A Dash from Diamond City, Page 2George Manville Fenn
The examination of the men was not a pleasant duty, but it was carriedout in the most matter-of-fact way by a couple of experienced white men,who began at once.
"Now, you," cried the one who seemed to be the head; "this way."
The big black spoken to stepped forward at once, smilinggood-temperedly, and stopped by a heavy wooden stool, upon which heplanted a foot, and in obedience to orders separated his toes in turn toshow that he had no diamonds hidden between them. Then he was seized bythe searchers, the first holding the black's head on one side while hiscompanion took hold of the lobe of the right ear and twisted it about,ending by thrusting in a small wooden scoop and afterwards turning it toact as a sound.
"Don't seem to have a diamond in there," said Anson, smiling and lookingvery innocent, but deeply interested. "Turn him over."
But the searchers had not waited for Anson's words, and were alreadyturning the black's head over, the man yielding himself to every pushand thrust, smiling good-humouredly the while, though the treatment wasdecidedly rough.
"Nothing in the other ear," said Anson, smiling at West. "Shouldn'twonder if he's got ever so many tucked in his cheeks, like a monkeypouches nuts."
This time it seemed as if the same idea had struck the searchers, forthe black was ordered to open his mouth, and a big coarse finger wasthrust in, and the interior of the mouth was carefully explored, withoutresult.
"Here, I know," whispered Anson, rubbing his hands together. "Oh, theartfulness of the beggar!"
"Where are they, then, old Double-cunning?" cried Ingleboroughcontemptuously.
"Stuck with gum in amongst his woolly hair--I say, isn't it fun?"
"Rather disgusting," replied West. "I shouldn't like the job."
"Oh, I don't know," said Anson; "it sets me thinking, and it'sinteresting. Hah! I was right."
He stood rubbing his hands together in his childish enjoyment, while oneof the searchers carefully passed his hands all over the black's head,but found no small diamonds tangled up amongst the curly little knots ofhair.
"Well, I did think he'd got some there," continued Anson.--"Oh, ofcourse! One might have guessed it before."
This was upon the black's head being forced back a trifle, while a pinchof snuff was blown through a pea-shooter right into the prisoner's nose,making him sneeze violently.
But still no diamonds made their appearance, and after a little furthersearch the man was set at liberty, giving place to another supposedculprit.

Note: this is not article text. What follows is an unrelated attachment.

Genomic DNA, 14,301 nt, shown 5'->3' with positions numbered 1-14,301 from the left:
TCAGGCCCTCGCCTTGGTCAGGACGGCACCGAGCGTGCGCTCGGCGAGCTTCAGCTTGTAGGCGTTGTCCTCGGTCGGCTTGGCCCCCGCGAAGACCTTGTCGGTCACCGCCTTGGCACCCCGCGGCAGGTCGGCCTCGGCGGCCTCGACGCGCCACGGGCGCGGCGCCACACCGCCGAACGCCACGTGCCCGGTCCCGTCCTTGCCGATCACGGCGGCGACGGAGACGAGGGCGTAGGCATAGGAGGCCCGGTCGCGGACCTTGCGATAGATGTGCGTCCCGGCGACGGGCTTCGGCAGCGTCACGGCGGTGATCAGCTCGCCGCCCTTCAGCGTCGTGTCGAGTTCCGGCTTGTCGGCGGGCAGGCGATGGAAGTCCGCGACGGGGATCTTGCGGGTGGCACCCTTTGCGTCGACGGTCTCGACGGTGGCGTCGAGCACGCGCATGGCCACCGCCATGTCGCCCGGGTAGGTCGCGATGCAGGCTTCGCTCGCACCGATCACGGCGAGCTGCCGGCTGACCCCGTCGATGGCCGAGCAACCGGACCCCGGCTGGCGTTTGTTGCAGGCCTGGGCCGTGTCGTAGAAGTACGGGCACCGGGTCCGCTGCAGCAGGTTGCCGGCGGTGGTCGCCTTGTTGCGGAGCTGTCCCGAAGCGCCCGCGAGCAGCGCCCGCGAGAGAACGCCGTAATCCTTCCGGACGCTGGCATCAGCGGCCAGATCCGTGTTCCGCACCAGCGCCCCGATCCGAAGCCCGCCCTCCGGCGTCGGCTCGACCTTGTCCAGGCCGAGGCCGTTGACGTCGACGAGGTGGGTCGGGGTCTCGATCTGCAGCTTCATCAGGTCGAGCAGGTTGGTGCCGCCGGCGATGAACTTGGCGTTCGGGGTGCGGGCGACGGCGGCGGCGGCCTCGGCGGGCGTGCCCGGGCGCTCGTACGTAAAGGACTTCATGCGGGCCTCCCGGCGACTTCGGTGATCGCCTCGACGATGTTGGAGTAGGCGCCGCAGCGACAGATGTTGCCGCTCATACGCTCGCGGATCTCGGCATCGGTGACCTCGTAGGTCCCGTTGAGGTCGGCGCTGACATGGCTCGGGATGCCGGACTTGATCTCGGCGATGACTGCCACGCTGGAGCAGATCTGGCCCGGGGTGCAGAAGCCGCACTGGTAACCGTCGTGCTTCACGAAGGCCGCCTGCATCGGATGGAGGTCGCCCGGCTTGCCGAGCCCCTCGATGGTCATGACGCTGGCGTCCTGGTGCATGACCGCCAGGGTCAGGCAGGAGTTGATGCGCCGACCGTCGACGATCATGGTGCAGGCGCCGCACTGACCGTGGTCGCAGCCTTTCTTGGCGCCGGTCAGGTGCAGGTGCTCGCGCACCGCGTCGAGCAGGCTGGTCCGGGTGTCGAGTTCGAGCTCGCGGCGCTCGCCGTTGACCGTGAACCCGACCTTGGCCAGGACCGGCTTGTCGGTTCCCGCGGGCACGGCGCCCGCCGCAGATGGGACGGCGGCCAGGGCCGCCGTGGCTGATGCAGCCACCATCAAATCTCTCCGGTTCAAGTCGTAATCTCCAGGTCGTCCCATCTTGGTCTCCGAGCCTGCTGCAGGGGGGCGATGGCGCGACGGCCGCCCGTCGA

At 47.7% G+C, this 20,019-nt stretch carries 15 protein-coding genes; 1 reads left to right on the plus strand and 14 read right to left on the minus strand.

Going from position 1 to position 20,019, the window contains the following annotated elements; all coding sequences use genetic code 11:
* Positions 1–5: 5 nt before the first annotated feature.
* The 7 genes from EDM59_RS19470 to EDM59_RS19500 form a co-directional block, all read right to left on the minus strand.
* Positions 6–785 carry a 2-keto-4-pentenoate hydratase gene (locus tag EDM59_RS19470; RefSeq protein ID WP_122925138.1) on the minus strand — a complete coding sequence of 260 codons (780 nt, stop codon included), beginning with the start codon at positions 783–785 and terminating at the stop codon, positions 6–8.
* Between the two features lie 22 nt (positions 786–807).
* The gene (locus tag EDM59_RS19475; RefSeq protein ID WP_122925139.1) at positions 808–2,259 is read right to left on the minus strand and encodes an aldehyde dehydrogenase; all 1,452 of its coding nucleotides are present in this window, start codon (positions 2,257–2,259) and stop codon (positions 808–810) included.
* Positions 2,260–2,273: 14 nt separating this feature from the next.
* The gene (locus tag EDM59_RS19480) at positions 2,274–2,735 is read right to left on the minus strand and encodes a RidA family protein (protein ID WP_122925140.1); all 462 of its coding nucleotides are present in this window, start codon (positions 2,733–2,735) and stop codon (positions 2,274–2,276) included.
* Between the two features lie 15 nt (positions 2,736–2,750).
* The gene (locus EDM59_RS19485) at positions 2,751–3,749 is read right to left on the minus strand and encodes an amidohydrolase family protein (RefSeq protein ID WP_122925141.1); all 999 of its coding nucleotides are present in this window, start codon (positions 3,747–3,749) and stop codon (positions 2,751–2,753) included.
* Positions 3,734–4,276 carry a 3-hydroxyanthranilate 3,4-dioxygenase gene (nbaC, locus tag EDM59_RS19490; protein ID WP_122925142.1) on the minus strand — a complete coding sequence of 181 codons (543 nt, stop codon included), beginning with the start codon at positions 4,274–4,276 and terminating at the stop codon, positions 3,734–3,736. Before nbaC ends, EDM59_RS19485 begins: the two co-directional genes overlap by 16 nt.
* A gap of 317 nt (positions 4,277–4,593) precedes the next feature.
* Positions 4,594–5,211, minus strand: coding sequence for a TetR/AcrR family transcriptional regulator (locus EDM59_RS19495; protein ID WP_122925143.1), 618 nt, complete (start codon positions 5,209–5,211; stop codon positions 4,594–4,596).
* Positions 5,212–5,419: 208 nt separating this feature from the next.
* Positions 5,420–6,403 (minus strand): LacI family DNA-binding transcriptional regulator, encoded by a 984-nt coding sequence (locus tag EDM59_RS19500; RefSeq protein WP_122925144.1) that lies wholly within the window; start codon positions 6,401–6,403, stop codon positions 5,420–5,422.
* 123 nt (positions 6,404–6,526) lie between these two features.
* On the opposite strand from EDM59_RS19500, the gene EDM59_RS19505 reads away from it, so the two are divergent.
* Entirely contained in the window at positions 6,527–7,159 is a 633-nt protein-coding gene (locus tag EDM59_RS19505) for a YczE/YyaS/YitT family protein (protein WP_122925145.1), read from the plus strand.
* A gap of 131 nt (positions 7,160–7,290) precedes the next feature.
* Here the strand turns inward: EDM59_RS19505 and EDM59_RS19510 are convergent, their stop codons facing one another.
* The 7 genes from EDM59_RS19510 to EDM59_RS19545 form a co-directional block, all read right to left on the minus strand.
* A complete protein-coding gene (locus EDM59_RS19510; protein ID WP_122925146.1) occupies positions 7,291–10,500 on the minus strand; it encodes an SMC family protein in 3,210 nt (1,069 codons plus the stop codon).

This man came up smiling and confident, opening his mouth wide, todisplay its state of innocency and a magnificent set of teeth at thesame time.
"Take care! he bites," said Ingleborough banteringly; and Anson, who hadpressed to the front, started back in horror, to be greeted with a burstof laughter.
"How fond you are of a joke!" he cried, smoothing his face.
At the same moment one of the searchers sent a puff of snuff in theblack's face, with the result that he was seized with a violent burst ofcoughing and sneezing.
"Two--three--four!" cried Anson excitedly, and, springing forward, hepicked up three of the diamonds ejected by the black, who, after alittle further search, yielded up a couple of very small stones from oneear, and was marched off for punishment.
"I do like this!" said Anson, rubbing his hands together. "What brutesof thieves they are!"
"Yes, you ought to take to searching," said West, smiling. "You'd makea capital detective."
"Think so?" said the young man, growing serious directly. "You're notchaffing me, are you?"
"Chaffing? Not at all! I mean it," replied West.
"Well, do you know," said Anson, in a confidential way, "I don't think Ishould make a bad one. I know I should like it better than the work Ido now. But look what a big strong fellow this one is. I wonderwhether he has any."
"Half-a-dozen, I daresay," said West, looking curiously at anotherstalwart black, who came forward slowly and unwillingly to take theplace of the second man, set aside for punishment.
"N-n-no," said Anson thoughtfully. "I don't think this one has any."
"Why?" asked West.